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The Adornment of the Spiritual Marriage, by Jan van Ruysbroeck, [1916], at





They have the Love of God before them in their inward seeing, as a common good pouring forth through heaven and earth; and they feel the Holy Trinity inclined towards them, and within them, with fulness of grace. And therefore they are adorned without and within with all the virtues, with holy practices and with good works. And thus they are united with God through Divine grace and their own holy lives. And because they have abandoned themselves to God in doing, in leaving undone, and in suffering, they have steadfast peace and inward joy, consolation and savour, of which the world cannot partake; neither any dissembler, nor the man who seeks and means himself more than the glory of God. Moreover, those same inward and enlightened men have before them in their inward seeing whenever they will, the Love of God as something drawing or urging them into the Unity; for they see and feel that the Father with the Son through the Holy Ghost, embrace Each Other and all the chosen, and draw themselves back with eternal love into the unity of Their Nature. Thus the Unity is ever drawing to itself and inviting to itself everything that has been born of It, either by nature or by grace. And therefore, too, such enlightened men are, with a free spirit, lifted up above reason into a bare and imageless vision, wherein lives the eternal indrawing summons of the Divine Unity; and, with an imageless and bare understanding, they pass through all works, and all exercises, and all things, until they reach the summit of their spirits. There, their bare understanding is drenched through by the Eternal Brightness, even as the air is drenched through by the sunshine. And the bare, uplifted will is transformed and drenched through by abysmal love, even as iron is by fire. And the bare, uplifted memory feels itself enwrapped and established in an abysmal Absence of Image. And thereby the created image is united above reason in a threefold way with its Eternal Image, which is the origin of its being and its life; and this origin is preserved and possessed, essentially and eternally, through a simple seeing in an imageless void: and so a man is lifted up above reason in a threefold manner into the Unity, and in a onefold manner into the Trinity. Yet the creature does not become God, for the union takes place in God through grace and our homeward-turning love: and therefore the creature in its inward contemplation feels a distinction and an otherness between itself and God. And though the union is without means, yet the manifold works which God works in heaven and on earth are nevertheless hidden from the spirit. For though God gives Himself as He is, with clear discernment, He gives Himself in the essence of the soul, where the powers of the soul are simplified above reason, and where, in simplicity, they suffer the transformation of God. 88 There all is full and overflowing, for the spirit feels itself to be one truth and one richness and one unity with God. Yet even here there is an essential tending forward, and therein is an essential distinction between the being of the soul and the Being of God; and this is the highest and finest distinction which we are able to feel.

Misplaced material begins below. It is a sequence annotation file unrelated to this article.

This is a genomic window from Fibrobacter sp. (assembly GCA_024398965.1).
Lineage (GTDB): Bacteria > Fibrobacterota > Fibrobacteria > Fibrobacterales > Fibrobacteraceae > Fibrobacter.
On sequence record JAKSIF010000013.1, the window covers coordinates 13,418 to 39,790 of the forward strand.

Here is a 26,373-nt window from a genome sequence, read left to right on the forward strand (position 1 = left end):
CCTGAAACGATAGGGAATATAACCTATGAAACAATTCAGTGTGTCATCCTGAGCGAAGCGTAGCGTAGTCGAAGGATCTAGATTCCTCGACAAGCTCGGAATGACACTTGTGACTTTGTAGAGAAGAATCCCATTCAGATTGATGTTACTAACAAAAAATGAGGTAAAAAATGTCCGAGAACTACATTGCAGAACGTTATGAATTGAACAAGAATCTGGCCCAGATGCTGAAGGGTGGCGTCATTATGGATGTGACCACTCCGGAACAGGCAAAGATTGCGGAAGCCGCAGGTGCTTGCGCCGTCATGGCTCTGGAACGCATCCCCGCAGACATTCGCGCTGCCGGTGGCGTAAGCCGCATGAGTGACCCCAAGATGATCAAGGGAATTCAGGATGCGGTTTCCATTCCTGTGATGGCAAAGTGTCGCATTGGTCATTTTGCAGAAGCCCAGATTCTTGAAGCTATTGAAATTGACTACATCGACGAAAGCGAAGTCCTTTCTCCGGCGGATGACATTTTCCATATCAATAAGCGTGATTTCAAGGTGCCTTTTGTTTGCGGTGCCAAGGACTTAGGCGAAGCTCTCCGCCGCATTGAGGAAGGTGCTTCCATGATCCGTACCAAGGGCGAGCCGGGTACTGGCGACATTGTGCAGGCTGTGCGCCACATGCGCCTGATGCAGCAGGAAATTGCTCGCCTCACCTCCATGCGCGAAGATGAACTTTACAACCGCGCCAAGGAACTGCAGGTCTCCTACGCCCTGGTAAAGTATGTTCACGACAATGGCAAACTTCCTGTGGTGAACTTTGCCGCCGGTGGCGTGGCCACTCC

Next: Chapter XII. Of the Highest Union, Without Difference or Distinction